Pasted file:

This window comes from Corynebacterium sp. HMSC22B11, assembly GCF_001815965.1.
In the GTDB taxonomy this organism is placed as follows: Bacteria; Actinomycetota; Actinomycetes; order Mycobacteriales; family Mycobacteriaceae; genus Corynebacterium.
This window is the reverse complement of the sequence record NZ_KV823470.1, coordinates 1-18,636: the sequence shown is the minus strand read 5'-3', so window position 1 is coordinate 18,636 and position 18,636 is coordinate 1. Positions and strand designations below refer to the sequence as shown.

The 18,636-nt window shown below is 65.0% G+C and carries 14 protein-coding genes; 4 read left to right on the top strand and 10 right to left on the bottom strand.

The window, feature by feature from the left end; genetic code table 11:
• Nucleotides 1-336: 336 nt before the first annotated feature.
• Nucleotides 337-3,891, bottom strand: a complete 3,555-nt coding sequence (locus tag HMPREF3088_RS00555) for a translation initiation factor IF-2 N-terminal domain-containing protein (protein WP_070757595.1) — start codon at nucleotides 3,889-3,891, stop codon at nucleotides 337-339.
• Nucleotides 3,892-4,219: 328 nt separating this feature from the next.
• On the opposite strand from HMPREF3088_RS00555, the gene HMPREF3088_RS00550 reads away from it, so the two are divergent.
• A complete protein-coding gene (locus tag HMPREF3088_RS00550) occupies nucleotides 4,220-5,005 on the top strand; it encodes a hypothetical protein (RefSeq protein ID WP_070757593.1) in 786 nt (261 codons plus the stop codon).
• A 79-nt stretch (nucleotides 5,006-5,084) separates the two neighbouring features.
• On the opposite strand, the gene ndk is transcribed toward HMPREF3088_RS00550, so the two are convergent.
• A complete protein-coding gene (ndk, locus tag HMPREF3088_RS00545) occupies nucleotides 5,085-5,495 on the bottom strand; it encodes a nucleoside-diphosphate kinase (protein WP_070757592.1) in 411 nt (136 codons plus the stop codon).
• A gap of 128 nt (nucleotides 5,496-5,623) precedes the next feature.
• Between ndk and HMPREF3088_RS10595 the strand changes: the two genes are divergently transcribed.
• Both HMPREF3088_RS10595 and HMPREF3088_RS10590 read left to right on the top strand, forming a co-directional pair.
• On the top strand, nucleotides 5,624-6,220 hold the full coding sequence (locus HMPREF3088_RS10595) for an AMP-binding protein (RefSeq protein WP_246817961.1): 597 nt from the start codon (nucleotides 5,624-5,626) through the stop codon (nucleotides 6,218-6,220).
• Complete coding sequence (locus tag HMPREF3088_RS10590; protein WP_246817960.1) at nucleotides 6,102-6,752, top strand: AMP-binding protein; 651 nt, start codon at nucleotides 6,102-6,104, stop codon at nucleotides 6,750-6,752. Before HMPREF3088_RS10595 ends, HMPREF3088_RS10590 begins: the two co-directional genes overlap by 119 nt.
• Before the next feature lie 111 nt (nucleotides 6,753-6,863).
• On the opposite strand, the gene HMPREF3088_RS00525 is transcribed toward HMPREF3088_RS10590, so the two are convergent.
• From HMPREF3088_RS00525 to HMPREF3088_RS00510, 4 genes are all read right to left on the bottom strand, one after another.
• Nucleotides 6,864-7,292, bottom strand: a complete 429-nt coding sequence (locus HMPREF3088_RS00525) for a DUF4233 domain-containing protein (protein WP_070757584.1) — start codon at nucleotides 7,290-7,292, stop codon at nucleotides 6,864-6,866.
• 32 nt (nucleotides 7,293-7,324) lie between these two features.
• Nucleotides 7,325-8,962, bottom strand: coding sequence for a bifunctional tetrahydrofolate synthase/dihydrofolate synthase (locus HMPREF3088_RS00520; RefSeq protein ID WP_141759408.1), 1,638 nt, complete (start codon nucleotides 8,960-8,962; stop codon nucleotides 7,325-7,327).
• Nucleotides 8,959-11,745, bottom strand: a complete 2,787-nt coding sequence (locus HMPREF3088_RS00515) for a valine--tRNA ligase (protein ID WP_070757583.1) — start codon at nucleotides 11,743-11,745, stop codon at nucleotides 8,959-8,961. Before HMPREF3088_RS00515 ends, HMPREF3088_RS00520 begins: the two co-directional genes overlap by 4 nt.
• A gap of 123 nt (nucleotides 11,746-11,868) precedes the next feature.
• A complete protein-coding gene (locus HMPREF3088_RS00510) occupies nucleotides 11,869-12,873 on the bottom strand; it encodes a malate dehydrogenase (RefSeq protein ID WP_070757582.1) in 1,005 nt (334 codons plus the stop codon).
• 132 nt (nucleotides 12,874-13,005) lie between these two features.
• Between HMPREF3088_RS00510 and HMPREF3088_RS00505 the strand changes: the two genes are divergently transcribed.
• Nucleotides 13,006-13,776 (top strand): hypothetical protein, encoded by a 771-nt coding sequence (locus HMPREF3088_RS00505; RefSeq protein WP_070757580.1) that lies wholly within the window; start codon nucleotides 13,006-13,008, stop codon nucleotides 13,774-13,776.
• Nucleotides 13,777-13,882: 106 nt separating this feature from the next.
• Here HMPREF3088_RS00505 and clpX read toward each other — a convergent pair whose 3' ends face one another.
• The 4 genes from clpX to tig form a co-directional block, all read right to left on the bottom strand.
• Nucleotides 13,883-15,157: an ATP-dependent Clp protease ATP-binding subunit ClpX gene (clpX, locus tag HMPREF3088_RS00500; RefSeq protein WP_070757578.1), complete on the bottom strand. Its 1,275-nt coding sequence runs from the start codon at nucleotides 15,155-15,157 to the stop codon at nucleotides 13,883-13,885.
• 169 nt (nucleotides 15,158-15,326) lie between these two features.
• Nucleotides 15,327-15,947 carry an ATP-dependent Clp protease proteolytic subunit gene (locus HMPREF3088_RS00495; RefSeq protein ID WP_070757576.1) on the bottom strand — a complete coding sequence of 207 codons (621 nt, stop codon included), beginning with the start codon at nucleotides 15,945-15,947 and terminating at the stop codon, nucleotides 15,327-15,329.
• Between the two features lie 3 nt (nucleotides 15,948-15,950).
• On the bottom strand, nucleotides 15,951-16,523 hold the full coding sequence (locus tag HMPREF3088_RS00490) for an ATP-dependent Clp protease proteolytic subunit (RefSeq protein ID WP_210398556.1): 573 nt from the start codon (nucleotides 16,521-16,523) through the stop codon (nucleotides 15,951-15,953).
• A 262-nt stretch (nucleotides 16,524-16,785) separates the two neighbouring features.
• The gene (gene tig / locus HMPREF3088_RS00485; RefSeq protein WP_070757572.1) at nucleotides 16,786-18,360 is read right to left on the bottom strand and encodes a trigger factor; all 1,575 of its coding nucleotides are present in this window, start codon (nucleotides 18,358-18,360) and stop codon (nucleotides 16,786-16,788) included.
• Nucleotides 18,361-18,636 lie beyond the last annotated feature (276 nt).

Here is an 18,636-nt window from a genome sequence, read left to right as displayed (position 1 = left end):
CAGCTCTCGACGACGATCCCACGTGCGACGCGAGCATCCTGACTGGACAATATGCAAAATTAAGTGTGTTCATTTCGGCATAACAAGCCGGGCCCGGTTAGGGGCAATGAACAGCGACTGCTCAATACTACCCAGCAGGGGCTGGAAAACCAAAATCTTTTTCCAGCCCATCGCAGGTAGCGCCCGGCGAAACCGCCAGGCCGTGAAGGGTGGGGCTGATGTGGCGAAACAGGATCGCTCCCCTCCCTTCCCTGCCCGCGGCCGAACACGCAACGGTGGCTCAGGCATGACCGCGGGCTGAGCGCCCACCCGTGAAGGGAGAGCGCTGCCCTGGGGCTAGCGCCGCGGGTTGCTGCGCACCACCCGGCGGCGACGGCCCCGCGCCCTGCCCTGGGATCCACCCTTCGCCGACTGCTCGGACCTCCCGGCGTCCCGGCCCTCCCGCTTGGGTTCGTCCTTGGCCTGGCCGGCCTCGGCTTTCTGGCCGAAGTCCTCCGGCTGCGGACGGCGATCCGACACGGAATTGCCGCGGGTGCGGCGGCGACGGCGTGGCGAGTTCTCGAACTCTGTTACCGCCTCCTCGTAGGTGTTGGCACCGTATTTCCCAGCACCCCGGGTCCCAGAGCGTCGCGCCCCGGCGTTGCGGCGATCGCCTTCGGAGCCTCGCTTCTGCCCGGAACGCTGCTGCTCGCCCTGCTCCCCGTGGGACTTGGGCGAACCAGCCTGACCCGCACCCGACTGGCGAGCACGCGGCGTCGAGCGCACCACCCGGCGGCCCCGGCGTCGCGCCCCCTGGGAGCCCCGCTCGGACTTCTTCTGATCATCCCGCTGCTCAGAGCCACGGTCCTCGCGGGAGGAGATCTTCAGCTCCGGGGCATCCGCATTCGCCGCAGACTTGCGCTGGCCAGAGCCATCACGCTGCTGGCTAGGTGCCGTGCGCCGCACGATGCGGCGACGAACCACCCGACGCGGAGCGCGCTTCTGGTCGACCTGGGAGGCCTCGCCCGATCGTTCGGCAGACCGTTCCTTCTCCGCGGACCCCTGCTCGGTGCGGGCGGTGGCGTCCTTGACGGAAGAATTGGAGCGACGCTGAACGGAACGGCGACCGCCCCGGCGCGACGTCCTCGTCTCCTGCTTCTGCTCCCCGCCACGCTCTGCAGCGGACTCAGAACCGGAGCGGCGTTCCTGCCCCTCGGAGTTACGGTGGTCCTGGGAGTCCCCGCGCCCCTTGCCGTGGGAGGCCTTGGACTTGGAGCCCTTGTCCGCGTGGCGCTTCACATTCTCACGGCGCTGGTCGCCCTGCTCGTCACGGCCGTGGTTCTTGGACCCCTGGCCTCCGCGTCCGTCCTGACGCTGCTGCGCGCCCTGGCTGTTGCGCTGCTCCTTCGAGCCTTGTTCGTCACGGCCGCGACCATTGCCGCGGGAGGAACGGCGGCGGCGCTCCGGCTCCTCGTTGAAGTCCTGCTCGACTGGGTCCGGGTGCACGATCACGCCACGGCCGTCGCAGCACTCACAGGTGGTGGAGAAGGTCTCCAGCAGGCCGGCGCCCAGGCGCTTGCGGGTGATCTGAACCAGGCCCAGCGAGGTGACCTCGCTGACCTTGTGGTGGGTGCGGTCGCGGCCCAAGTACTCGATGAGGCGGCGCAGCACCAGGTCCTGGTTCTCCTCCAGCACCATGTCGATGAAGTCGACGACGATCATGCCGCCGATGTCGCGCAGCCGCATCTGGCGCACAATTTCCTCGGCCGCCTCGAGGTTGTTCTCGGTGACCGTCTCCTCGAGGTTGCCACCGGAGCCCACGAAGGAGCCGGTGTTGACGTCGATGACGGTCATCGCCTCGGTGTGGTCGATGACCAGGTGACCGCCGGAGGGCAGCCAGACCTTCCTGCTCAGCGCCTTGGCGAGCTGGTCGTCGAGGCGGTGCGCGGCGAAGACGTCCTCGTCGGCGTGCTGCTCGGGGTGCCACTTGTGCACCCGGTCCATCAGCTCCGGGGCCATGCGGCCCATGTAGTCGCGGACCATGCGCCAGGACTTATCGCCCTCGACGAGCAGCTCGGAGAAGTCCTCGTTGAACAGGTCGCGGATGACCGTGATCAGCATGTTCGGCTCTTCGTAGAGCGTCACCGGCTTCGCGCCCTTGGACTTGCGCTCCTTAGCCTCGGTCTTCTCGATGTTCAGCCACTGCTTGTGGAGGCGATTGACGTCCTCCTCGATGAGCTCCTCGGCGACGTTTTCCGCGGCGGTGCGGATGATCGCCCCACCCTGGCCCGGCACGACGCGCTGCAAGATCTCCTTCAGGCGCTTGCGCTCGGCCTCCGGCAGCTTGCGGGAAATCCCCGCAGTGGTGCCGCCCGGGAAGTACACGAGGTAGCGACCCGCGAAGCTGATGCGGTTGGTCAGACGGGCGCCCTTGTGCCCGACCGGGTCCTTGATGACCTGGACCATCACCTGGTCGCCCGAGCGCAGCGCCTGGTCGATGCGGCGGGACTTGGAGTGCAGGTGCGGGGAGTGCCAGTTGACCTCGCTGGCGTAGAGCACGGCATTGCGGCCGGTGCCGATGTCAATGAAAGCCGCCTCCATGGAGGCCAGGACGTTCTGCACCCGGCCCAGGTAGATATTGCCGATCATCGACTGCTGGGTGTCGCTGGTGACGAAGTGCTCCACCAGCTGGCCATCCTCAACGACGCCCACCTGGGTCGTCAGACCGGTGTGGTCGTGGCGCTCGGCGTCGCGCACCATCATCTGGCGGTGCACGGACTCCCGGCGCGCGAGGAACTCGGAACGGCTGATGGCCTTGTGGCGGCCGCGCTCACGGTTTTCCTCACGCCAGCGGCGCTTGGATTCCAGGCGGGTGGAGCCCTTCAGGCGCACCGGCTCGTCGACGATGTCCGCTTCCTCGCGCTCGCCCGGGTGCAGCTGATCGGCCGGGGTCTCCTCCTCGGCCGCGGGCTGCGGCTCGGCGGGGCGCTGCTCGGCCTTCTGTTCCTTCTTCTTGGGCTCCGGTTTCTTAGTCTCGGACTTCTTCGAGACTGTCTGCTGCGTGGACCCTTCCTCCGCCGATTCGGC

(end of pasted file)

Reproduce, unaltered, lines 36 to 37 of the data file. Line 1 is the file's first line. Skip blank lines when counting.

• Nucleotides 15,327-15,947 carry an ATP-dependent Clp protease proteolytic subunit gene (locus HMPREF3088_RS00495; RefSeq protein ID WP_070757576.1) on the bottom strand — a complete coding sequence of 207 codons (621 nt, stop codon included), beginning with the start codon at nucleotides 15,945-15,947 and terminating at the stop codon, nucleotides 15,327-15,329.
• Between the two features lie 3 nt (nucleotides 15,948-15,950).